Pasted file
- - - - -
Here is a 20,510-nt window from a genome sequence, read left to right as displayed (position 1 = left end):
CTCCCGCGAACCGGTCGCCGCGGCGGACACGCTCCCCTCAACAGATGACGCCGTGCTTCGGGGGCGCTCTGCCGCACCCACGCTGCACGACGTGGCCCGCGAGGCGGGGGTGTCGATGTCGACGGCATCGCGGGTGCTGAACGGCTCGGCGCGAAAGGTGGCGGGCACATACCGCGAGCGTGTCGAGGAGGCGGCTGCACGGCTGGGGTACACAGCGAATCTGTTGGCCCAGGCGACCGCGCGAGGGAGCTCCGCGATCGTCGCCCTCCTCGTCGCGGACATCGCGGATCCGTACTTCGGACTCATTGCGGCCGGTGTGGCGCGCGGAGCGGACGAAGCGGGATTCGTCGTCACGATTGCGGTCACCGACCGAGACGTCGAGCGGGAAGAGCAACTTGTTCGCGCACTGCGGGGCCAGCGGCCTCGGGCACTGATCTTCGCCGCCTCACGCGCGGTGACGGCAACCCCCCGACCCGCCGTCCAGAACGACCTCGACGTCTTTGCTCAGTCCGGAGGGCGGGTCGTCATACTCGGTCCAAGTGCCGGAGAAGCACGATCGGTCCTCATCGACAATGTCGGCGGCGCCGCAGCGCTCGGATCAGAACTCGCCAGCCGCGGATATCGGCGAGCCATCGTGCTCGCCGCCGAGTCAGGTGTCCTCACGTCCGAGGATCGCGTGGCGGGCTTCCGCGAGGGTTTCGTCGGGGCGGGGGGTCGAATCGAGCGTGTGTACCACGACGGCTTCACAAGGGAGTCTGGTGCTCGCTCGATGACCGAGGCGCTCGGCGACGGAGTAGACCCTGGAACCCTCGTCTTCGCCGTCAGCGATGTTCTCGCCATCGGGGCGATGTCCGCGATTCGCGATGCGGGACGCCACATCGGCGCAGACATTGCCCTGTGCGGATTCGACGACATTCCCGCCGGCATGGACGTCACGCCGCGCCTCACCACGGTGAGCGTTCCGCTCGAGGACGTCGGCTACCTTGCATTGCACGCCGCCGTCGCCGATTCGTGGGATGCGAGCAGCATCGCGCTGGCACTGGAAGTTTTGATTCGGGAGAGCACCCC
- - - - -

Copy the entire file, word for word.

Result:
Here is a 20,510-nt window from a genome sequence, read left to right as displayed (position 1 = left end):
CTCCCGCGAACCGGTCGCCGCGGCGGACACGCTCCCCTCAACAGATGACGCCGTGCTTCGGGGGCGCTCTGCCGCACCCACGCTGCACGACGTGGCCCGCGAGGCGGGGGTGTCGATGTCGACGGCATCGCGGGTGCTGAACGGCTCGGCGCGAAAGGTGGCGGGCACATACCGCGAGCGTGTCGAGGAGGCGGCTGCACGGCTGGGGTACACAGCGAATCTGTTGGCCCAGGCGACCGCGCGAGGGAGCTCCGCGATCGTCGCCCTCCTCGTCGCGGACATCGCGGATCCGTACTTCGGACTCATTGCGGCCGGTGTGGCGCGCGGAGCGGACGAAGCGGGATTCGTCGTCACGATTGCGGTCACCGACCGAGACGTCGAGCGGGAAGAGCAACTTGTTCGCGCACTGCGGGGCCAGCGGCCTCGGGCACTGATCTTCGCCGCCTCACGCGCGGTGACGGCAACCCCCCGACCCGCCGTCCAGAACGACCTCGACGTCTTTGCTCAGTCCGGAGGGCGGGTCGTCATACTCGGTCCAAGTGCCGGAGAAGCACGATCGGTCCTCATCGACAATGTCGGCGGCGCCGCAGCGCTCGGATCAGAACTCGCCAGCCGCGGATATCGGCGAGCCATCGTGCTCGCCGCCGAGTCAGGTGTCCTCACGTCCGAGGATCGCGTGGCGGGCTTCCGCGAGGGTTTCGTCGGGGCGGGGGGTCGAATCGAGCGTGTGTACCACGACGGCTTCACAAGGGAGTCTGGTGCTCGCTCGATGACCGAGGCGCTCGGCGACGGAGTAGACCCTGGAACCCTCGTCTTCGCCGTCAGCGATGTTCTCGCCATCGGGGCGATGTCCGCGATTCGCGATGCGGGACGCCACATCGGCGCAGACATTGCCCTGTGCGGATTCGACGACATTCCCGCCGGCATGGACGTCACGCCGCGCCTCACCACGGTGAGCGTTCCGCTCGAGGACGTCGGCTACCTTGCATTGCACGCCGCCGTCGCCGATTCGTGGGATGCGAGCAGCATCGCGCTGGCACTGGAAGTTTTGATTCGGGAGAGCACCCC